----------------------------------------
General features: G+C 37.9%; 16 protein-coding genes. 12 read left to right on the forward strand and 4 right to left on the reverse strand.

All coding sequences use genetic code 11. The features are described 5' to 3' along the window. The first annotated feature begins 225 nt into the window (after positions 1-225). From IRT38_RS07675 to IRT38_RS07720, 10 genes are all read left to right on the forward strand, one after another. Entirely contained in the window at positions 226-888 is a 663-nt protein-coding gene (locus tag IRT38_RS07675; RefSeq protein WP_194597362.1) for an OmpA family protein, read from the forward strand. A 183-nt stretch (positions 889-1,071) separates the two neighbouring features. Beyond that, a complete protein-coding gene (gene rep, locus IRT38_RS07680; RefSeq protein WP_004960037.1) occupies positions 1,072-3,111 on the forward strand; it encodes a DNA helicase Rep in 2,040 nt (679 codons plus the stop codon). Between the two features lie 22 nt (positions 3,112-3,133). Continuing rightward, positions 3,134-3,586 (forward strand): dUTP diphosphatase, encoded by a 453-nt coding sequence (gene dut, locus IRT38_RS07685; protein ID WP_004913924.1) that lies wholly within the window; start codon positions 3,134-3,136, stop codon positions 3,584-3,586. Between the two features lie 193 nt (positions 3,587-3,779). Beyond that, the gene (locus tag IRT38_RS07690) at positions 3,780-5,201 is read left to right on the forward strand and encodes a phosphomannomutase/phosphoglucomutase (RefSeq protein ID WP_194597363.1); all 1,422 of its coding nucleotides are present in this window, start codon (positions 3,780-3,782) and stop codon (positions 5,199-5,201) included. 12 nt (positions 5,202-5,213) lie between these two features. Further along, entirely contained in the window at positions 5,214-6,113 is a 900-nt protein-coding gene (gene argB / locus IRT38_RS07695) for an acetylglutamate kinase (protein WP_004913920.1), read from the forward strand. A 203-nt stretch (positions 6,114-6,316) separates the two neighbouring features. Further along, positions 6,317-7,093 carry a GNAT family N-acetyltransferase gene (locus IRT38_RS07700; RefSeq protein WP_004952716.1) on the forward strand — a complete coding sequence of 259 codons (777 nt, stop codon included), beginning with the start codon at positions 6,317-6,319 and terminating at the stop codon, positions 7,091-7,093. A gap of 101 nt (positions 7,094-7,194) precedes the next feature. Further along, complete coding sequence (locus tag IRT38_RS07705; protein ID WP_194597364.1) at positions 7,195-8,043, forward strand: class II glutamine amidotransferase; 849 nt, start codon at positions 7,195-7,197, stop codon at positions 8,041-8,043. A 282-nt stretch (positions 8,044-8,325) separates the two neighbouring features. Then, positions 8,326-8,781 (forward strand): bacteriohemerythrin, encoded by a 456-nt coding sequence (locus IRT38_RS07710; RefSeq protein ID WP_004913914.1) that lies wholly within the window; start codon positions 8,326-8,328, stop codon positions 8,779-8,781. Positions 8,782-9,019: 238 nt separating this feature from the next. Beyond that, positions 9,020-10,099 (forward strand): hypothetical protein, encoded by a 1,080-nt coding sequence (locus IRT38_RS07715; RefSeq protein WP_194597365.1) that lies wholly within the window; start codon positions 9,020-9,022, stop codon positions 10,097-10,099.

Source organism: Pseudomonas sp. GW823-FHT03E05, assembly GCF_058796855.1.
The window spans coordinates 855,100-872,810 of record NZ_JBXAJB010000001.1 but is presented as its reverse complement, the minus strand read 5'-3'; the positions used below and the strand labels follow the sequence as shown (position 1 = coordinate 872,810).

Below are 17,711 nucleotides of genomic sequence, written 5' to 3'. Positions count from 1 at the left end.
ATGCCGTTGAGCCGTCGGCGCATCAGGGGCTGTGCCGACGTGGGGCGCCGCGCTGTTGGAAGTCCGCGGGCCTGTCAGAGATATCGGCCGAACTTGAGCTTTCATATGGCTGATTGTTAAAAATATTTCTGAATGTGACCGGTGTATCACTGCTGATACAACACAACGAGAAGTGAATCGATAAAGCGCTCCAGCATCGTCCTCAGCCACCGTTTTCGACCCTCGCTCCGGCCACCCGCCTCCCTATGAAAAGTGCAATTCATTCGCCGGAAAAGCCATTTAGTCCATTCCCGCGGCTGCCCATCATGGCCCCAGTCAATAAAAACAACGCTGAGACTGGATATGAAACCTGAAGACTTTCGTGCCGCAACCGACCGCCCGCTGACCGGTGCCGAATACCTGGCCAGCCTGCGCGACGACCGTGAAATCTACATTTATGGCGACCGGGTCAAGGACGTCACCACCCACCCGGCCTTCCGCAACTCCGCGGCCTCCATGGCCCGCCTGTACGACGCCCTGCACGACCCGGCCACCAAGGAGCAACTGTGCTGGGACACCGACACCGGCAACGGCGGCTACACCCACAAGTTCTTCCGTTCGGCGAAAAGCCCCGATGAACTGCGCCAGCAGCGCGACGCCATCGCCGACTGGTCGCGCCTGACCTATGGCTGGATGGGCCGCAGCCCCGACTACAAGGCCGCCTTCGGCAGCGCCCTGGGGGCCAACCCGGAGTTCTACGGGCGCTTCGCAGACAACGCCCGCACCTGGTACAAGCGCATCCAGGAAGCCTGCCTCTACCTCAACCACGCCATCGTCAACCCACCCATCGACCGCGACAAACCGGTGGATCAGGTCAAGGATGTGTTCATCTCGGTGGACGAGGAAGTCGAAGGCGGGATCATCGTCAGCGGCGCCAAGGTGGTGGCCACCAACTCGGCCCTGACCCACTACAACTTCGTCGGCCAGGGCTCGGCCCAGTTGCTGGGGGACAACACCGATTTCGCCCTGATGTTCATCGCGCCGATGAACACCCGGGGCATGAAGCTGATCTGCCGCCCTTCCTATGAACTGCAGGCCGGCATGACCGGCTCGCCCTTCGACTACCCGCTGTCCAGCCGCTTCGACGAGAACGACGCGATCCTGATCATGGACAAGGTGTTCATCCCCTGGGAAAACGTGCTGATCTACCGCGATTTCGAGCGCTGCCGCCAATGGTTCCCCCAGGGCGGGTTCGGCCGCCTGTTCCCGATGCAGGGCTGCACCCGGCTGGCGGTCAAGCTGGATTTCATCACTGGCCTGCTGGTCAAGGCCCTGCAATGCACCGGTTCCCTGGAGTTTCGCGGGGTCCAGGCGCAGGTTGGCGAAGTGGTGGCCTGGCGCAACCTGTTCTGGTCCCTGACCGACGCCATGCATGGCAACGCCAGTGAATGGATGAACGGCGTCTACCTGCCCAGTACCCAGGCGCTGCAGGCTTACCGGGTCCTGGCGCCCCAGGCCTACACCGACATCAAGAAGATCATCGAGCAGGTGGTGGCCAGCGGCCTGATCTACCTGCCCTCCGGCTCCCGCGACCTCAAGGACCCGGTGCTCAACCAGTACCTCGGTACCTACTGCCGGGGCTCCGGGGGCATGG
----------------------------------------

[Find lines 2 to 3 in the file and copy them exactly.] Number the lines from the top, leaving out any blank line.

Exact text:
All coding sequences use genetic code 11. The features are described 5' to 3' along the window. The first annotated feature begins 225 nt into the window (after positions 1-225). From IRT38_RS07675 to IRT38_RS07720, 10 genes are all read left to right on the forward strand, one after another. Entirely contained in the window at positions 226-888 is a 663-nt protein-coding gene (locus tag IRT38_RS07675; RefSeq protein WP_194597362.1) for an OmpA family protein, read from the forward strand. A 183-nt stretch (positions 889-1,071) separates the two neighbouring features. Beyond that, a complete protein-coding gene (gene rep, locus IRT38_RS07680; RefSeq protein WP_004960037.1) occupies positions 1,072-3,111 on the forward strand; it encodes a DNA helicase Rep in 2,040 nt (679 codons plus the stop codon). Between the two features lie 22 nt (positions 3,112-3,133). Continuing rightward, positions 3,134-3,586 (forward strand): dUTP diphosphatase, encoded by a 453-nt coding sequence (gene dut, locus IRT38_RS07685; protein ID WP_004913924.1) that lies wholly within the window; start codon positions 3,134-3,136, stop codon positions 3,584-3,586. Between the two features lie 193 nt (positions 3,587-3,779). Beyond that, the gene (locus tag IRT38_RS07690) at positions 3,780-5,201 is read left to right on the forward strand and encodes a phosphomannomutase/phosphoglucomutase (RefSeq protein ID WP_194597363.1); all 1,422 of its coding nucleotides are present in this window, start codon (positions 3,780-3,782) and stop codon (positions 5,199-5,201) included. 12 nt (positions 5,202-5,213) lie between these two features. Further along, entirely contained in the window at positions 5,214-6,113 is a 900-nt protein-coding gene (gene argB / locus IRT38_RS07695) for an acetylglutamate kinase (protein WP_004913920.1), read from the forward strand. A 203-nt stretch (positions 6,114-6,316) separates the two neighbouring features. Further along, positions 6,317-7,093 carry a GNAT family N-acetyltransferase gene (locus IRT38_RS07700; RefSeq protein WP_004952716.1) on the forward strand — a complete coding sequence of 259 codons (777 nt, stop codon included), beginning with the start codon at positions 6,317-6,319 and terminating at the stop codon, positions 7,091-7,093. A gap of 101 nt (positions 7,094-7,194) precedes the next feature. Further along, complete coding sequence (locus tag IRT38_RS07705; protein ID WP_194597364.1) at positions 7,195-8,043, forward strand: class II glutamine amidotransferase; 849 nt, start codon at positions 7,195-7,197, stop codon at positions 8,041-8,043. A 282-nt stretch (positions 8,044-8,325) separates the two neighbouring features. Then, positions 8,326-8,781 (forward strand): bacteriohemerythrin, encoded by a 456-nt coding sequence (locus IRT38_RS07710; RefSeq protein ID WP_004913914.1) that lies wholly within the window; start codon positions 8,326-8,328, stop codon positions 8,779-8,781. Positions 8,782-9,019: 238 nt separating this feature from the next. Beyond that, positions 9,020-10,099 (forward strand): hypothetical protein, encoded by a 1,080-nt coding sequence (locus IRT38_RS07715; RefSeq protein WP_194597365.1) that lies wholly within the window; start codon positions 9,020-9,022, stop codon positions 10,097-10,099.

Source organism: Pseudomonas sp. GW823-FHT03E05, assembly GCF_058796855.1.